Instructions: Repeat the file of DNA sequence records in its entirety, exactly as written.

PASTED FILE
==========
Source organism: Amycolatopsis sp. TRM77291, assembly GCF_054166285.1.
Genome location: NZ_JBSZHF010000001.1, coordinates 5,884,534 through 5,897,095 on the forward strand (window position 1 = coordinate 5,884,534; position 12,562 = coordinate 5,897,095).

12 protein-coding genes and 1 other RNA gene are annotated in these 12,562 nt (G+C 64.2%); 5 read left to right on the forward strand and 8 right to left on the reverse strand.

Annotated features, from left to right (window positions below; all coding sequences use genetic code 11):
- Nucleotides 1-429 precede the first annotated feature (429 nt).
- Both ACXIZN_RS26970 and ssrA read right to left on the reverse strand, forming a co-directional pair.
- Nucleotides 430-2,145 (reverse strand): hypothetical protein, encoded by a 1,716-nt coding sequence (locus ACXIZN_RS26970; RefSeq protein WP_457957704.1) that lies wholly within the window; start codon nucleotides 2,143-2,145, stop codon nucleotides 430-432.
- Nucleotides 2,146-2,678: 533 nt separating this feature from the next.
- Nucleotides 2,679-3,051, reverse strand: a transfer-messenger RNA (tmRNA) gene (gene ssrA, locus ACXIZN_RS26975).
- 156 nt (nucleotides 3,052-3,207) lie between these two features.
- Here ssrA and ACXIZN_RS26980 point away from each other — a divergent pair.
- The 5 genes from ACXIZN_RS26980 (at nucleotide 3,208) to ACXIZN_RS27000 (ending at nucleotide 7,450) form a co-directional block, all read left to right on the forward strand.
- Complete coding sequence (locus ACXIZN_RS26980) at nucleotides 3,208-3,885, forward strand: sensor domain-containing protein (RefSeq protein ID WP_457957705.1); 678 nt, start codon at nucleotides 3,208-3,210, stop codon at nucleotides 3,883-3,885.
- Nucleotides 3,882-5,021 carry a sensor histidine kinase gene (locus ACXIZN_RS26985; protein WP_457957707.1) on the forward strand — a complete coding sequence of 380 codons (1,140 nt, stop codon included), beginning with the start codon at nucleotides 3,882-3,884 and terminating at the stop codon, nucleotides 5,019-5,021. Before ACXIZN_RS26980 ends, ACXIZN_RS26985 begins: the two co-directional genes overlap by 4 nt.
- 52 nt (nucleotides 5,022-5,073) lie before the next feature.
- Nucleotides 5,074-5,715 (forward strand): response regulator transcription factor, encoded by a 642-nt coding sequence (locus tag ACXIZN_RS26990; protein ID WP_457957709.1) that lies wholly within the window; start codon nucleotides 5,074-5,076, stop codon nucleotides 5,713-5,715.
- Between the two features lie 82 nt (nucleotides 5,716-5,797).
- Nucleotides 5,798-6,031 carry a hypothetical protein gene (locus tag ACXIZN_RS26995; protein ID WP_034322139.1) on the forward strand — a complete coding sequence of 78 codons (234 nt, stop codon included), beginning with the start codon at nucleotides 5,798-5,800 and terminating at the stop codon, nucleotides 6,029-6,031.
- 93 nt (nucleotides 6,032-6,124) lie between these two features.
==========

Source organism: Amycolatopsis sp. TRM77291, assembly GCF_054166285.1.
Genome location: NZ_JBSZHF010000001.1, coordinates 5,884,534 through 5,897,095 on the forward strand (window position 1 = coordinate 5,884,534; position 12,562 = coordinate 5,897,095).

12 protein-coding genes and 1 other RNA gene are annotated in these 12,562 nt (G+C 64.2%); 5 read left to right on the forward strand and 8 right to left on the reverse strand.

Annotated features, from left to right (window positions below; all coding sequences use genetic code 11):
- Nucleotides 1-429 precede the first annotated feature (429 nt).
- Both ACXIZN_RS26970 and ssrA read right to left on the reverse strand, forming a co-directional pair.
- Nucleotides 430-2,145 (reverse strand): hypothetical protein, encoded by a 1,716-nt coding sequence (locus ACXIZN_RS26970; RefSeq protein WP_457957704.1) that lies wholly within the window; start codon nucleotides 2,143-2,145, stop codon nucleotides 430-432.
- Nucleotides 2,146-2,678: 533 nt separating this feature from the next.
- Nucleotides 2,679-3,051, reverse strand: a transfer-messenger RNA (tmRNA) gene (gene ssrA, locus ACXIZN_RS26975).
- 156 nt (nucleotides 3,052-3,207) lie between these two features.
- Here ssrA and ACXIZN_RS26980 point away from each other — a divergent pair.
- The 5 genes from ACXIZN_RS26980 (at nucleotide 3,208) to ACXIZN_RS27000 (ending at nucleotide 7,450) form a co-directional block, all read left to right on the forward strand.
- Complete coding sequence (locus ACXIZN_RS26980) at nucleotides 3,208-3,885, forward strand: sensor domain-containing protein (RefSeq protein ID WP_457957705.1); 678 nt, start codon at nucleotides 3,208-3,210, stop codon at nucleotides 3,883-3,885.
- Nucleotides 3,882-5,021 carry a sensor histidine kinase gene (locus ACXIZN_RS26985; protein WP_457957707.1) on the forward strand — a complete coding sequence of 380 codons (1,140 nt, stop codon included), beginning with the start codon at nucleotides 3,882-3,884 and terminating at the stop codon, nucleotides 5,019-5,021. Before ACXIZN_RS26980 ends, ACXIZN_RS26985 begins: the two co-directional genes overlap by 4 nt.
- 52 nt (nucleotides 5,022-5,073) lie before the next feature.
- Nucleotides 5,074-5,715 (forward strand): response regulator transcription factor, encoded by a 642-nt coding sequence (locus tag ACXIZN_RS26990; protein ID WP_457957709.1) that lies wholly within the window; start codon nucleotides 5,074-5,076, stop codon nucleotides 5,713-5,715.
- Between the two features lie 82 nt (nucleotides 5,716-5,797).
- Nucleotides 5,798-6,031 carry a hypothetical protein gene (locus tag ACXIZN_RS26995; protein ID WP_034322139.1) on the forward strand — a complete coding sequence of 78 codons (234 nt, stop codon included), beginning with the start codon at nucleotides 5,798-5,800 and terminating at the stop codon, nucleotides 6,029-6,031.
- 93 nt (nucleotides 6,032-6,124) lie between these two features.